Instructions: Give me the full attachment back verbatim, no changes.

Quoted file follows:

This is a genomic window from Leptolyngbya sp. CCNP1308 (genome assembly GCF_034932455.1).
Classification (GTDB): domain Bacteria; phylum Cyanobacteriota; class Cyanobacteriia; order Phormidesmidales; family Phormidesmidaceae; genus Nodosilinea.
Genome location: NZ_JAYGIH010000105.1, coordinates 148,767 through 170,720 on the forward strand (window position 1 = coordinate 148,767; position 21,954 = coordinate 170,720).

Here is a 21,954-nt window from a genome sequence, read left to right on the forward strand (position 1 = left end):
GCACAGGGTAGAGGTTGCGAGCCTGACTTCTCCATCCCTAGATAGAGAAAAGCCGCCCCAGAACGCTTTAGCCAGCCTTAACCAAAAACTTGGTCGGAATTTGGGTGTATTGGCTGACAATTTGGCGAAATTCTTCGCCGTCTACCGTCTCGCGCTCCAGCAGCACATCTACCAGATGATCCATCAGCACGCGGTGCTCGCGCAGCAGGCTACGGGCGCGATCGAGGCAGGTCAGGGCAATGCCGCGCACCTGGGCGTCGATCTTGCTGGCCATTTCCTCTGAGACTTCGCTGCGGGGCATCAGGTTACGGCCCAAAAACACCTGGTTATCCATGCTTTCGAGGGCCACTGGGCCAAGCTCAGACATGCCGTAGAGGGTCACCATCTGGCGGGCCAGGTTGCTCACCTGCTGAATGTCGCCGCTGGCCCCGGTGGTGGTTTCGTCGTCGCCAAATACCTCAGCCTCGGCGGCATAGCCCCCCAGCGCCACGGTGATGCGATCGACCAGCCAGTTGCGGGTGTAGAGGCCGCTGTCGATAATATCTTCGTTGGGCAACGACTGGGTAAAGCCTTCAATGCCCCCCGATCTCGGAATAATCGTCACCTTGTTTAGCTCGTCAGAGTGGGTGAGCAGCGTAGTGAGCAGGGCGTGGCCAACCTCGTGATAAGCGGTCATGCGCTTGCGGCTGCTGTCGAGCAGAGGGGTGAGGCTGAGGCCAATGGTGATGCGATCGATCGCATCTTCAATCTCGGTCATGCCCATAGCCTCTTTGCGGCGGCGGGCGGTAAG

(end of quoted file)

This is a genomic window from Leptolyngbya sp. CCNP1308 (genome assembly GCF_034932455.1).
Classification (GTDB): domain Bacteria; phylum Cyanobacteriota; class Cyanobacteriia; order Phormidesmidales; family Phormidesmidaceae; genus Nodosilinea.
Genome location: NZ_JAYGIH010000105.1, coordinates 148,767 through 170,720 on the forward strand (window position 1 = coordinate 148,767; position 21,954 = coordinate 170,720).

Here is a 21,954-nt window from a genome sequence, read left to right on the forward strand (position 1 = left end):
GCACAGGGTAGAGGTTGCGAGCCTGACTTCTCCATCCCTAGATAGAGAAAAGCCGCCCCAGAACGCTTTAGCCAGCCTTAACCAAAAACTTGGTCGGAATTTGGGTGTATTGGCTGACAATTTGGCGAAATTCTTCGCCGTCTACCGTCTCGCGCTCCAGCAGCACATCTACCAGATGATCCATCAGCACGCGGTGCTCGCGCAGCAGGCTACGGGCGCGATCGAGGCAGGTCAGGGCAATGCCGCGCACCTGGGCGTCGATCTTGCTGGCCATTTCCTCTGAGACTTCGCTGCGGGGCATCAGGTTACGGCCCAAAAACACCTGGTTATCCATGCTTTCGAGGGCCACTGGGCCAAGCTCAGACATGCCGTAGAGGGTCACCATCTGGCGGGCCAGGTTGCTCACCTGCTGAATGTCGCCGCTGGCCCCGGTGGTGGTTTCGTCGTCGCCAAATACCTCAGCCTCGGCGGCATAGCCCCCCAGCGCCACGGTGATGCGATCGACCAGCCAGTTGCGGGTGTAGAGGCCGCTGTCGATAATATCTTCGTTGGGCAACGACTGGGTAAAGCCTTCAATGCCCCCCGATCTCGGAATAATCGTCACCTTGTTTAGCTCGTCAGAGTGGGTGAGCAGCGTAGTGAGCAGGGCGTGGCCAACCTCGTGATAAGCGGTCATGCGCTTGCGGCTGCTGTCGAGCAGAGGGGTGAGGCTGAGGCCAATGGTGATGCGATCGATCGCATCTTCAATCTCGGTCATGCCCATAGCCTCTTTGCGGCGGCGGGCGGTAAG